As a follow-up to last month’s satirical entry here at Kyotomotors on the fantasy for free energy, I thought I’d offer some further reflection as to why I suspect we tend to believe that free energy is a realistic objective, despite what science tells us. Somewhat paradoxically I’d like to add to that train of thought, an explanation as to why I actually consider that there is good reason to believe perpetual motion will be at our disposal in the future.
But let’s start at the beginning.
Like the protagonist in my satire from last month, when I was young, I convinced myself at one point that I had invented perpetual motion. I was hopeful that it could save my parents a whole lot of money, if we could only convert our Plymouth Fury according to my specifications. What happened next I don’t recall exactly, but needless to say, my invention never quite made it off the drawing board, even though, to the twelve-year old mind, it involved the seemingly air-tight logic of cause and effect where the forward motion of the car would capture wind power, and in turn, power the forward motion of the car!
It wasn’t until high-school physics class that I learned about entropy, and why the invention would never work. The truth of the matter is summed up in the second law of thermodynamics, which essentially states that (in this case kinetic) energy eventually dissipates across the board, and that my invention, no matter how well-intentioned, or well-engineered, would inevitably come to a stand-still.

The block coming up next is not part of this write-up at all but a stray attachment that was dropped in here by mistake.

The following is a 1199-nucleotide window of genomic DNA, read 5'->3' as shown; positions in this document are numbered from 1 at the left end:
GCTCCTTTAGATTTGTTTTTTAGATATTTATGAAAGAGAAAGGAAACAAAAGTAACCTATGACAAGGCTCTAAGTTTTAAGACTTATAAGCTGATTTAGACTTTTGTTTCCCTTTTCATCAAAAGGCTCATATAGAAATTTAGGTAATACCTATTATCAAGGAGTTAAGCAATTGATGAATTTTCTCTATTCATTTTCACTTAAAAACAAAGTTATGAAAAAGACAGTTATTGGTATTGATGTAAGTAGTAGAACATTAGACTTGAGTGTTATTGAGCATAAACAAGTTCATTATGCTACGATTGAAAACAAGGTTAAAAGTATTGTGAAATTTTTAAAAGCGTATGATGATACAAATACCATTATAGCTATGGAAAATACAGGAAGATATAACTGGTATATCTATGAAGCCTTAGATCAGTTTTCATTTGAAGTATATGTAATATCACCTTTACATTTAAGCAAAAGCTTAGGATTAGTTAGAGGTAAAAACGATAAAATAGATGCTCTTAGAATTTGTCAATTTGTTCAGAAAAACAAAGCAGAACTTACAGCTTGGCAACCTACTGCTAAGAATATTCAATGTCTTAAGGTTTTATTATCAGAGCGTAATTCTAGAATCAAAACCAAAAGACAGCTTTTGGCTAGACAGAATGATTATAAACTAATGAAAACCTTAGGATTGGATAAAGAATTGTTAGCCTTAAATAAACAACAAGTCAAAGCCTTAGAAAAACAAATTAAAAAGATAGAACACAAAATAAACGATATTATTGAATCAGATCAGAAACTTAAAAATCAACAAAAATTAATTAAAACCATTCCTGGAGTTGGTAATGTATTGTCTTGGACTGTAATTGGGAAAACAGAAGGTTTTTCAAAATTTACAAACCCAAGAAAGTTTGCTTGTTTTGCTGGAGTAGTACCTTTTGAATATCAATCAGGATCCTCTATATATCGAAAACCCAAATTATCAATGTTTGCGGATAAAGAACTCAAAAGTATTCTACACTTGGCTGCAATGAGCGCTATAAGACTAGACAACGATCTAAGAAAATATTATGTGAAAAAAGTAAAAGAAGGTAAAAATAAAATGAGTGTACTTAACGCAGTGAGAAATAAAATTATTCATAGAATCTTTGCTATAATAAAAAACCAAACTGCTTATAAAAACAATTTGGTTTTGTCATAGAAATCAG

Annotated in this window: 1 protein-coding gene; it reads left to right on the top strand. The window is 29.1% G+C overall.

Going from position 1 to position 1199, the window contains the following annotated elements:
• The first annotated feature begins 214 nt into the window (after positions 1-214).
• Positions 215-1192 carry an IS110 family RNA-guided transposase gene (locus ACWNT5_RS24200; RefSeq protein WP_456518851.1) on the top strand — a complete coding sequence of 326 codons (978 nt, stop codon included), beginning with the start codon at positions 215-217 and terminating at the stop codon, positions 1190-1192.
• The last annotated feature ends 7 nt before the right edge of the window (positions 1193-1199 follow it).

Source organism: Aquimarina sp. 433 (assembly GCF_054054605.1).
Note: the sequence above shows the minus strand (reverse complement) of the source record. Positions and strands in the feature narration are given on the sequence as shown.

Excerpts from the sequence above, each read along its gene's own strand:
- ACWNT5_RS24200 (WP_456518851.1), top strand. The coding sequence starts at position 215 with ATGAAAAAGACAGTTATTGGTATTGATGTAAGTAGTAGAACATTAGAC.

It turns out that I, and the countless other young would-be inventors were not the first to dream of free-energy machines, but rather, we were participating in a fantasy that goes back at least four hundred years, when inventors were thinking of how best to grind their corn.
Work, work, work…
I’ve always found it curious that Science, in all its abstract and theoretical magnificence, defines energy as “the ability to do work”. It’s a definition so rooted in the real world of material things and human needs that it seems almost out of place next to theories of space time continuums and multiplicities of dimensions. To be sure, science’s cousin, technology has ensured that the former’s discoveries have been doing useful work for a long time now. I suppose ever since humans have made things to do work for them, we’ve extrapolated with the Faustian dream of not having to do any work ourselves whatsoever. From a purely lazy point of view, it seems reasonable to dream of free energy.
Similarly, from a business standpoint, where labour is expensive, and energy costs are on the rise, the incentive is there to come up with the holy grail of thermodynamics: perpetual motion.
In actual fact, we have had to settle for the next best thing, which is to say, we’ve come pretty close. I’d even go so far as to say we’ve been experiencing the illusion of free energy for at least a couple of generations now. I’m not talking about high-tech megaprojects like nuclear energy, which never lived up to the promise of being too cheap to meter, nor the perpetually-beyond-reach technology of nuclear fusion, (with its legacy price tag already spent, it can never be free). No, I am talking about an invention that came along quite some time ago, and has transformed the present civilisation so astoundingly by delivering amplified energy to the masses with the turn of a key.